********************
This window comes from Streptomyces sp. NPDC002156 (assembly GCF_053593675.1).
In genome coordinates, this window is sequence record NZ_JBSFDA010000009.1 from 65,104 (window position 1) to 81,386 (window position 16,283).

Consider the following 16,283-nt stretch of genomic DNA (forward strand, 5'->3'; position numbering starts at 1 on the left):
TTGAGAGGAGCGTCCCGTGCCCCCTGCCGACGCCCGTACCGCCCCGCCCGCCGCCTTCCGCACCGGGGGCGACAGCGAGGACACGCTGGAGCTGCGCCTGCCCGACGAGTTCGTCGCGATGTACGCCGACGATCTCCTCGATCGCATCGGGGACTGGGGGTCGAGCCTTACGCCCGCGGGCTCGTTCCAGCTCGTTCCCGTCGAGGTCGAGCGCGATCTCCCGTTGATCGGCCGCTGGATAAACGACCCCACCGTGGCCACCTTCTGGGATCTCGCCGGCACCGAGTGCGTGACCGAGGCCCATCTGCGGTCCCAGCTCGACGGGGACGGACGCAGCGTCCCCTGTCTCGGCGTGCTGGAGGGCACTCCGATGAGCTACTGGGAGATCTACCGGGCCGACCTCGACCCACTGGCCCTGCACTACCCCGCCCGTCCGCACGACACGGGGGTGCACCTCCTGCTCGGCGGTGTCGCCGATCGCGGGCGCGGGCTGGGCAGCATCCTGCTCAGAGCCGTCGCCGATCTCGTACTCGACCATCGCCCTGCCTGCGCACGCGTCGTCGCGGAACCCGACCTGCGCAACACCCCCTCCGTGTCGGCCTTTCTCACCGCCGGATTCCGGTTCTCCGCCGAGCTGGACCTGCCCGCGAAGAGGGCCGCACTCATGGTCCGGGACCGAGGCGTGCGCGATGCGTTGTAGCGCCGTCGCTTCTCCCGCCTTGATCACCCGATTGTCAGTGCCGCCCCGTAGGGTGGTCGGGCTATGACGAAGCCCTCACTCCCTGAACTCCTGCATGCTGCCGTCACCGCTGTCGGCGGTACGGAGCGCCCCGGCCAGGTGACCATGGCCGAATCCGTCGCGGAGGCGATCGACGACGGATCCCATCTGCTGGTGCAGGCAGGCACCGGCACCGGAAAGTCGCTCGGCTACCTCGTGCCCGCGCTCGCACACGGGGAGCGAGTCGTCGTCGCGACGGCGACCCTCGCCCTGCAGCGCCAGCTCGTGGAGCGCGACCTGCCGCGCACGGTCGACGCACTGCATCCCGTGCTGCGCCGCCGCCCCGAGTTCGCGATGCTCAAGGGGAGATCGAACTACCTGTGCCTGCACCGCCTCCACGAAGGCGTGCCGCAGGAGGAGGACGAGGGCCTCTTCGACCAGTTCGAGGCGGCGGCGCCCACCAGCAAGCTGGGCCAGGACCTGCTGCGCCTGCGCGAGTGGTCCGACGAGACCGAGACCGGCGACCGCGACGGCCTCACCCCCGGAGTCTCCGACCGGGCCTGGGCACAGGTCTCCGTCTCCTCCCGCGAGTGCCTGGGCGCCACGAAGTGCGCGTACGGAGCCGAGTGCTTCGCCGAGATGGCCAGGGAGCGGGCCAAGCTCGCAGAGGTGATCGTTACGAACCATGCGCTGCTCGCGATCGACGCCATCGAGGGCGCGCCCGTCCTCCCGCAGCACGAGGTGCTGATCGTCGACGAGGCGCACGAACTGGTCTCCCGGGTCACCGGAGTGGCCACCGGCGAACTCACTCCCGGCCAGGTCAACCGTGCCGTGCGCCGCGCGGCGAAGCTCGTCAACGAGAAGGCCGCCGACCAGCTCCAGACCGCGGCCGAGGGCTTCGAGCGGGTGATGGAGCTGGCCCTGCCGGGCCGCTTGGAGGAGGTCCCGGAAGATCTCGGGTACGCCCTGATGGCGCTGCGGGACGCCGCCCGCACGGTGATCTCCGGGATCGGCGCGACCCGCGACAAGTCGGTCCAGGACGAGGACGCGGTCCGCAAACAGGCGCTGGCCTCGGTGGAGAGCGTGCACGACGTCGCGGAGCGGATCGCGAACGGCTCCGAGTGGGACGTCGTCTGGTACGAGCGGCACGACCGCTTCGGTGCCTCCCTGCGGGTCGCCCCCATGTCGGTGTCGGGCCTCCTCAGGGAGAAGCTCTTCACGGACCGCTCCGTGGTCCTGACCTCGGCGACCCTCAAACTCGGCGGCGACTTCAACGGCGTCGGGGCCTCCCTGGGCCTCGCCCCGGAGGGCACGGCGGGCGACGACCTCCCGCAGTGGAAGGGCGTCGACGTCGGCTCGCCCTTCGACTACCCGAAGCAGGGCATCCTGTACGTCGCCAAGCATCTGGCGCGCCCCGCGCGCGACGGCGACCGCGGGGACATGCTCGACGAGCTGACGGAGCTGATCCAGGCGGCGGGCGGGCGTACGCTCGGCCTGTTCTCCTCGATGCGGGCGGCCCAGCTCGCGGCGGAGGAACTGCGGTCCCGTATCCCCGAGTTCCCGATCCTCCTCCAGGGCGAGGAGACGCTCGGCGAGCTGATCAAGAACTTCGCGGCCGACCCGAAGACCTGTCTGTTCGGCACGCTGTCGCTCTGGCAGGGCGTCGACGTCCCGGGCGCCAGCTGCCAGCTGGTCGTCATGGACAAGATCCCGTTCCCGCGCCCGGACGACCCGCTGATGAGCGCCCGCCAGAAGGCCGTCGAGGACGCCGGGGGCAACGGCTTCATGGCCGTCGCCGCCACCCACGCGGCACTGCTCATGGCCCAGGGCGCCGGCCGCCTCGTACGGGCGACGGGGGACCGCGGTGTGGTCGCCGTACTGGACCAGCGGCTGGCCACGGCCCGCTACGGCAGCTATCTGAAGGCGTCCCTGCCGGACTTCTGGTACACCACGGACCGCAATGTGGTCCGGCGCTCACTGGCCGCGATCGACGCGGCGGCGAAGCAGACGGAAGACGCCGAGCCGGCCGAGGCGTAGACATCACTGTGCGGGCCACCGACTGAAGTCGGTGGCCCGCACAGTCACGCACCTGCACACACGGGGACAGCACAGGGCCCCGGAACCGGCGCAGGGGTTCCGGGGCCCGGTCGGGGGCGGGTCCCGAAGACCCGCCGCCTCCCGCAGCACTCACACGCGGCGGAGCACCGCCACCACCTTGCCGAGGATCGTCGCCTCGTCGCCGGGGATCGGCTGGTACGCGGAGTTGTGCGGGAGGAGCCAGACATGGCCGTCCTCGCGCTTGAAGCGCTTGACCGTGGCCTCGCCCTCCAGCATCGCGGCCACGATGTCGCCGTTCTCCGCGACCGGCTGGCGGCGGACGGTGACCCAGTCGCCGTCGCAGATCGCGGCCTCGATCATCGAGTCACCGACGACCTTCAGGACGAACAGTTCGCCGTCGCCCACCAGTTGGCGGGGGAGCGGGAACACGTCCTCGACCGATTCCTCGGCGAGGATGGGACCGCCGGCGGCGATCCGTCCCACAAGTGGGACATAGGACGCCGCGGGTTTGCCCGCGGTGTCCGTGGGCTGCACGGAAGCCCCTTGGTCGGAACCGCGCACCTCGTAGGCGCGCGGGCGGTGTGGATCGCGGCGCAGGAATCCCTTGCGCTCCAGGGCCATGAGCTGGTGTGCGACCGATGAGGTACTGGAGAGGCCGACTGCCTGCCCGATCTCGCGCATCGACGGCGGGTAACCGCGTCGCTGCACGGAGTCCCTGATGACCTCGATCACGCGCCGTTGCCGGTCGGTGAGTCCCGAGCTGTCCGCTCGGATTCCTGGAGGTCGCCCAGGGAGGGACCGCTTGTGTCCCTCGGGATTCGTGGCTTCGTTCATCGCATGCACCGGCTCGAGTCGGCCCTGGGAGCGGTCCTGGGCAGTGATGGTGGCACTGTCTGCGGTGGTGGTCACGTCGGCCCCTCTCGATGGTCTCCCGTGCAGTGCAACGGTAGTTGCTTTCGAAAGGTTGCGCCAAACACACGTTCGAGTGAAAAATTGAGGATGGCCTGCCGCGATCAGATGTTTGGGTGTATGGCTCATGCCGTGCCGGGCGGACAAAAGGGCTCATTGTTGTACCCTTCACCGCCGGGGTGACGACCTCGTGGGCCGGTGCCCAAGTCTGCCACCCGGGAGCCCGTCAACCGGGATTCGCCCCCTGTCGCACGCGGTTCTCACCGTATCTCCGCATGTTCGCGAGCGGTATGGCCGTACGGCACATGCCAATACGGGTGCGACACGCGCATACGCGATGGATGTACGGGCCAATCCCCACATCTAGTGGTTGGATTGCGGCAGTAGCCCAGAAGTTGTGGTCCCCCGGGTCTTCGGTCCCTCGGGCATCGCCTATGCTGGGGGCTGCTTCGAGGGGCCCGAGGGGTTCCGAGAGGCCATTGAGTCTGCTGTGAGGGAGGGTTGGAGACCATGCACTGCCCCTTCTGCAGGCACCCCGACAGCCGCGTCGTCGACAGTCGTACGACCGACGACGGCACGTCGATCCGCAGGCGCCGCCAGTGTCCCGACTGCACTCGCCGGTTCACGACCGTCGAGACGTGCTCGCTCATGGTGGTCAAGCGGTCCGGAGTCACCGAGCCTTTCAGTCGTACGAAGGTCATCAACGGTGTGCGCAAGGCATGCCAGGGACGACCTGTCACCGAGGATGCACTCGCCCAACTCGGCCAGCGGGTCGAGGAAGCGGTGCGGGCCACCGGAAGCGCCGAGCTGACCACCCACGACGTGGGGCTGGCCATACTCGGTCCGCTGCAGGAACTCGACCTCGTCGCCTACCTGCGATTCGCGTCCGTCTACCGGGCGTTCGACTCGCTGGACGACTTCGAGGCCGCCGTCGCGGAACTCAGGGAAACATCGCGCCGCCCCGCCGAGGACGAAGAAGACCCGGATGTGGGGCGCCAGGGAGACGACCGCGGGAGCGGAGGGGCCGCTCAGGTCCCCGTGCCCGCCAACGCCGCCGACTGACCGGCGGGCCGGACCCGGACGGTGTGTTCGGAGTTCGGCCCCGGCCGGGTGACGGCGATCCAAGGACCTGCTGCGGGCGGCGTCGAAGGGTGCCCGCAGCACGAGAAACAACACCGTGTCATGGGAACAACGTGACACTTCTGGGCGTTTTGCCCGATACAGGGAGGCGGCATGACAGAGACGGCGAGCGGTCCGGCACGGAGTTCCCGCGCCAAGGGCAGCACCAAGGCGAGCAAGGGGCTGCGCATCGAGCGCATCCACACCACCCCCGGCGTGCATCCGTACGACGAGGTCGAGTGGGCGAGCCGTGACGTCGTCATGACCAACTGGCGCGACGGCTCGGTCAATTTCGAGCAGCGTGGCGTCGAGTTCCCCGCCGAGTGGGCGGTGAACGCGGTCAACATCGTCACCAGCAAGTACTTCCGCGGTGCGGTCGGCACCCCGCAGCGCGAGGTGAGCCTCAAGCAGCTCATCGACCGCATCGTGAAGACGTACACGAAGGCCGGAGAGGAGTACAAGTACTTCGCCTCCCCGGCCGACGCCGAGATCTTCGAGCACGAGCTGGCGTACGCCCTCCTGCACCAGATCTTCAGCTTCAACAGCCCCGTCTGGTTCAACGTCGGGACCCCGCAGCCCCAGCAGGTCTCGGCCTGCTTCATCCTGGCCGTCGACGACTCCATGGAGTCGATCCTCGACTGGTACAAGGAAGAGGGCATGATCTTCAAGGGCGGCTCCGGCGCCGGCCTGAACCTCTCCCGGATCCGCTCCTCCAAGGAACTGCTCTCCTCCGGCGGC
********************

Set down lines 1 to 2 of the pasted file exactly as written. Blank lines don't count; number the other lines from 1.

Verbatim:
This window comes from Streptomyces sp. NPDC002156 (assembly GCF_053593675.1).
In genome coordinates, this window is sequence record NZ_JBSFDA010000009.1 from 65,104 (window position 1) to 81,386 (window position 16,283).